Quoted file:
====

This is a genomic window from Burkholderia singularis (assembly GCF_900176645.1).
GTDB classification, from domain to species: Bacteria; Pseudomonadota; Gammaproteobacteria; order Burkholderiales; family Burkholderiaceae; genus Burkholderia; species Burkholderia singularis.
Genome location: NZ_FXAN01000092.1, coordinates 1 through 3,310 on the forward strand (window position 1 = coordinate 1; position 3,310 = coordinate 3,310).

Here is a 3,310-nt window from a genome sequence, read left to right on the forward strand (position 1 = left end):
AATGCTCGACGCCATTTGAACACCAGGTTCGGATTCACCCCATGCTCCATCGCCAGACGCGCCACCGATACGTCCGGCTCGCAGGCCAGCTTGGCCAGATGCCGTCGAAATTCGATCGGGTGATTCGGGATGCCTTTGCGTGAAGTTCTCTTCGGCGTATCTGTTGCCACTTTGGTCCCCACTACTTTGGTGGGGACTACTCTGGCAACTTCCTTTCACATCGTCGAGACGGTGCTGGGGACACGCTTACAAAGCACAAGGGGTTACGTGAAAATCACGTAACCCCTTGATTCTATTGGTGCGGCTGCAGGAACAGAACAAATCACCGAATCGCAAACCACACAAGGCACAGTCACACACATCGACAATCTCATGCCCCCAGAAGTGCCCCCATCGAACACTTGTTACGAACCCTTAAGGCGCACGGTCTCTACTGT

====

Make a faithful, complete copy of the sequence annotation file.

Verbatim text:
This is a genomic window from Burkholderia singularis (assembly GCF_900176645.1).
GTDB classification, from domain to species: Bacteria; Pseudomonadota; Gammaproteobacteria; order Burkholderiales; family Burkholderiaceae; genus Burkholderia; species Burkholderia singularis.
Genome location: NZ_FXAN01000092.1, coordinates 1 through 3,310 on the forward strand (window position 1 = coordinate 1; position 3,310 = coordinate 3,310).

Here is a 3,310-nt window from a genome sequence, read left to right on the forward strand (position 1 = left end):
AATGCTCGACGCCATTTGAACACCAGGTTCGGATTCACCCCATGCTCCATCGCCAGACGCGCCACCGATACGTCCGGCTCGCAGGCCAGCTTGGCCAGATGCCGTCGAAATTCGATCGGGTGATTCGGGATGCCTTTGCGTGAAGTTCTCTTCGGCGTATCTGTTGCCACTTTGGTCCCCACTACTTTGGTGGGGACTACTCTGGCAACTTCCTTTCACATCGTCGAGACGGTGCTGGGGACACGCTTACAAAGCACAAGGGGTTACGTGAAAATCACGTAACCCCTTGATTCTATTGGTGCGGCTGCAGGAACAGAACAAATCACCGAATCGCAAACCACACAAGGCACAGTCACACACATCGACAATCTCATGCCCCCAGAAGTGCCCCCATCGAACACTTGTTACGAACCCTTAAGGCGCACGGTCTCTACTGT